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says it will decide "over the next couple of weeks" whether to add a second 787 production line in Charleston, S.C., despite continuing problems in its far-flung program to develop the aircraft.

In the third quarter, Boeing continued to disappoint investors, reporting

a loss of $1.6 billion

. That loss broke down to $3.59 a share, including $2.46 a share related to 787 cost reclassification for the first three aircraft, and 99 cents a share for 747 charges related to delays brought on largely by the diversion of engineers to the 787.

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On an earnings conference call, CEO Jim McNerney described the 787 program model as "a bridge too far, leading edge kind of development, which is what we are trying to recover from right now." He added: "When you look back you see that we lost of some of the discipline, particularly in the context of outsourcing so much of the work."

Nevertheless, McNerney said continuing conflict between Boeing and the International Association of Machinists, which represents about 27,000 Everett, Wash., workers, requires consideration of a Charleston line. "There would be execution challenges associated with that choice, but keep in mind we have a pretty good-sized operation in Charleston today," McNerney said. The challenges would be "more than overcome by strikes happening every three or four years in Puget Sound," he said. "The company and the IAM have had trouble figuring it out between themselves the last few negotiations, and I've got to find a way to figure it out."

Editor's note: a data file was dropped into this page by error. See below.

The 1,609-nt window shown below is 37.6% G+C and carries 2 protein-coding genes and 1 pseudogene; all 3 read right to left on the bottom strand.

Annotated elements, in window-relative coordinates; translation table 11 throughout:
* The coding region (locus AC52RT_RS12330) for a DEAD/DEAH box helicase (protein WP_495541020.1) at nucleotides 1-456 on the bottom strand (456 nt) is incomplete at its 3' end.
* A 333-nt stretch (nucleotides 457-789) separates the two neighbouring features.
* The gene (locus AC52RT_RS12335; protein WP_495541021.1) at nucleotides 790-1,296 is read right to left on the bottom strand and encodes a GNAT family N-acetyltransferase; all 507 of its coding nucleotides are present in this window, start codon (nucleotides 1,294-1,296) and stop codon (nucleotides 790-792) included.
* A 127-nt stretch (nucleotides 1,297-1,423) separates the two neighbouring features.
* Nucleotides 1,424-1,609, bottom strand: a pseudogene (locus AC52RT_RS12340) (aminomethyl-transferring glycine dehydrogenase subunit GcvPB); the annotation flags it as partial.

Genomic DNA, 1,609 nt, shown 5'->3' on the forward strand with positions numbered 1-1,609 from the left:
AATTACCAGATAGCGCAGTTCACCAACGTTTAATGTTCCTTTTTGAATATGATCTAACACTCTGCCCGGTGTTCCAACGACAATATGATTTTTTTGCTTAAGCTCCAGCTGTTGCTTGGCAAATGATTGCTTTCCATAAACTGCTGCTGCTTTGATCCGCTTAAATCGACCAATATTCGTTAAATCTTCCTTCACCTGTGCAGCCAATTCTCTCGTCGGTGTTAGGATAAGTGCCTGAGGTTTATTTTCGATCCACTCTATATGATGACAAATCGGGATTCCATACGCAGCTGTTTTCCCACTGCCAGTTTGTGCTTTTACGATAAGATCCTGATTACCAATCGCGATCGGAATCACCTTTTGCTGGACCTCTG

For now, the union and the company are talking regularly and "the tone is constructive," he said. Boeing has proposed a no-strike provision that has not been warmly received by the IAM.

Aviation consultant Scott Hamilton is skeptical that Boeing can afford to take the risk of creating a new production line at such a challenging time. "Charleston at this time and under these circumstances isn't just a bridge too far," he said. "It's in the next country too far."

Boeing's glum predicament extends to both its commercial and defense businesses. On the commercial side, development of two new airplanes, the 787 and 747-800 freighter, is behind schedule and accumulating costs; demand for the 737 and the 777 is impacted by the diminished economy, and no new products are available to pump up earnings. On the defense side, government spending is slowing due to budget pressure.

"The challenge is getting through the next couple of years," said McNerney, adding that Boeing will reduce research and development spending and work to improve margins. On the positive side, Boeing's $320 billion backlog equates to nearly five times current annual revenues, no production cuts are planned for the 737, and the most recently announced 787 schedule remains in place, with first flight this year and first delivery late in 2010.

While those charges were expected, Boeing also disclosed a charge of 14 cents a share for August and September spending on the first three 787s and announced 2009 earnings guidance of $1.35 to $1.55, at the low end of analysts' expectations for $1.53 a share.

Boeing shares were down 58 cents to $51.31 in early afternoon trading.

-- Written by Ted Reed in Charlotte, N.C.